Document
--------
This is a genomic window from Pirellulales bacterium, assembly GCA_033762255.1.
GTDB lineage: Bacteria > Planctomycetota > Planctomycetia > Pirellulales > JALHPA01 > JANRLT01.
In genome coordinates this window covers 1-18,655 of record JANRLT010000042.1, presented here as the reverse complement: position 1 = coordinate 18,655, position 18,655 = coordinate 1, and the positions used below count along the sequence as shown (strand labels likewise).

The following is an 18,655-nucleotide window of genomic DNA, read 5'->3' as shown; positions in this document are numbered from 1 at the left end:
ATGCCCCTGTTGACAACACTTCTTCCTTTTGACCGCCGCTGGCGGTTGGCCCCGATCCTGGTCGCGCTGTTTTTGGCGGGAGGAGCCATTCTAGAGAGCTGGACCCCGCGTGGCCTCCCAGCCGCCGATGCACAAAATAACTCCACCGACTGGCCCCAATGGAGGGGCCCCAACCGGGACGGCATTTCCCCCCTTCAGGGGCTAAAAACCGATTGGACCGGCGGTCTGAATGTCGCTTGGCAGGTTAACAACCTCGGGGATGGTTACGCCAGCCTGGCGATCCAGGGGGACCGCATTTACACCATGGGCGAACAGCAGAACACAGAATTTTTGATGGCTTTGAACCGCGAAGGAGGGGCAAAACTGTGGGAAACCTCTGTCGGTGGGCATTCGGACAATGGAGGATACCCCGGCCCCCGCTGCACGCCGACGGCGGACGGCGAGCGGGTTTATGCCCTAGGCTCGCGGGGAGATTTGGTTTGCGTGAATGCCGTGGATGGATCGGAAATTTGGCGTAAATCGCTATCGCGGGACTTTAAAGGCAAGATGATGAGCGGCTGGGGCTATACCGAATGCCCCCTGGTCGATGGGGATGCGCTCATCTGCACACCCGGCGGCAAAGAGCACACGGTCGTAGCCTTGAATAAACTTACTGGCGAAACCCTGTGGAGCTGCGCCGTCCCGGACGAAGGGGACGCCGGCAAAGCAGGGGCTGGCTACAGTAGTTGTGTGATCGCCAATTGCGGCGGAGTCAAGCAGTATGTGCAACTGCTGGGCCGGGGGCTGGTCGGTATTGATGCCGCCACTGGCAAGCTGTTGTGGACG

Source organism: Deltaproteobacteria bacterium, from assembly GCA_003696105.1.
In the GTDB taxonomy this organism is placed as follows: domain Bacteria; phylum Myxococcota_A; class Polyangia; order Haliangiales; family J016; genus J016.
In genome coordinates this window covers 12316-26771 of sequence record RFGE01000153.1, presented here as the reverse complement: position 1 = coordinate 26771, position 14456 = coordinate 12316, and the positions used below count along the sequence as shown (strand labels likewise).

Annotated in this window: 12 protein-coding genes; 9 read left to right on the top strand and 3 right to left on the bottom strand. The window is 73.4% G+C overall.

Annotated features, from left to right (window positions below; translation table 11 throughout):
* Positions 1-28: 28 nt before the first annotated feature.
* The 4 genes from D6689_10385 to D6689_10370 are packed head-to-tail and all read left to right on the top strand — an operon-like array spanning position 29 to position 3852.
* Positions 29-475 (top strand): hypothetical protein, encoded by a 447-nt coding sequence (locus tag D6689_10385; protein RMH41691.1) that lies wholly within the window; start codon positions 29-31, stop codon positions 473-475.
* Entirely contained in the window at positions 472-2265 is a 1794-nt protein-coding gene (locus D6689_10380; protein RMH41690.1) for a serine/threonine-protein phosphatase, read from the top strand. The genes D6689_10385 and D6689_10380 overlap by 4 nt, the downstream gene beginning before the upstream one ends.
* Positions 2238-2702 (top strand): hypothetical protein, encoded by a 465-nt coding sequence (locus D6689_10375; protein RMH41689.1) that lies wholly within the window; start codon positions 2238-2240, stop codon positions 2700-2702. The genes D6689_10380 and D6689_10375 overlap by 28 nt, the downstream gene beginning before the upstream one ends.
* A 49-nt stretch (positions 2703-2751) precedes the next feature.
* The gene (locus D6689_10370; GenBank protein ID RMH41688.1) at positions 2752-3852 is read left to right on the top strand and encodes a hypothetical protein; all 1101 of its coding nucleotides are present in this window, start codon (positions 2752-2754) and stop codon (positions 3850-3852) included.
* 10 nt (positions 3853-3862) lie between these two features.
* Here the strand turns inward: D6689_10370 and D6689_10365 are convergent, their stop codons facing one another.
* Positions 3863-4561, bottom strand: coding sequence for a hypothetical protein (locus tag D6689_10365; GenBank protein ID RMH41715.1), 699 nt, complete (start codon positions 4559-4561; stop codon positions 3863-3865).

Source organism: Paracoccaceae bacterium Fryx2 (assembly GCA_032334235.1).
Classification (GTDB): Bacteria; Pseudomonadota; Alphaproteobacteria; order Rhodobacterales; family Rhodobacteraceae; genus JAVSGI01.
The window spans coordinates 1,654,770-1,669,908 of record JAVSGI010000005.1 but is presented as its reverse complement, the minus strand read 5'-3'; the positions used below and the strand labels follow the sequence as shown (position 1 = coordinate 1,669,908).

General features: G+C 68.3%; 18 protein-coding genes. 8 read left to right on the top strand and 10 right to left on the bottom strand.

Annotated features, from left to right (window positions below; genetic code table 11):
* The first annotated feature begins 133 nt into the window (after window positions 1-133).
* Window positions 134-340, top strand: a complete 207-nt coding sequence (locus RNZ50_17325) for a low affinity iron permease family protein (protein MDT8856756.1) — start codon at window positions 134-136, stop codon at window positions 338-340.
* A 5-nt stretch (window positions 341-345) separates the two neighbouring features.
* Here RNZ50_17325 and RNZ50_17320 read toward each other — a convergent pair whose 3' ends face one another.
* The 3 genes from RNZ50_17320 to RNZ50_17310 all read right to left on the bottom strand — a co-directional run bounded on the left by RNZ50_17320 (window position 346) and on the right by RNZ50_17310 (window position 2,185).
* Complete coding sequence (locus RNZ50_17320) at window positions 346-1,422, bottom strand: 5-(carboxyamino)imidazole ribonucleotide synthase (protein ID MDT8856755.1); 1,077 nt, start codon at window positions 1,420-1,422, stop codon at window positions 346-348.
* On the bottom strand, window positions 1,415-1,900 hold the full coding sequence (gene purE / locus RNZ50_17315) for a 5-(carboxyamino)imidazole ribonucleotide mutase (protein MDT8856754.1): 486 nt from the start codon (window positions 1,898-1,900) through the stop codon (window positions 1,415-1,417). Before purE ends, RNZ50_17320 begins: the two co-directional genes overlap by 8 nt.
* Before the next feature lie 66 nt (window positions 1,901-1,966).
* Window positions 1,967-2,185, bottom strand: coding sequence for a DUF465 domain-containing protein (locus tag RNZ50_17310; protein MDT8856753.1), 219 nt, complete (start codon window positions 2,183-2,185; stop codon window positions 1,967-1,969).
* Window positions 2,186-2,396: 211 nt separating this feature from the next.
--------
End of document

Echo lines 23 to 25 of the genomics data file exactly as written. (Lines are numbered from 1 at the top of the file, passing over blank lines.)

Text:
The window spans coordinates 1,654,770-1,669,908 of record JAVSGI010000005.1 but is presented as its reverse complement, the minus strand read 5'-3'; the positions used below and the strand labels follow the sequence as shown (position 1 = coordinate 1,669,908).

General features: G+C 68.3%; 18 protein-coding genes. 8 read left to right on the top strand and 10 right to left on the bottom strand.

Annotated features, from left to right (window positions below; genetic code table 11):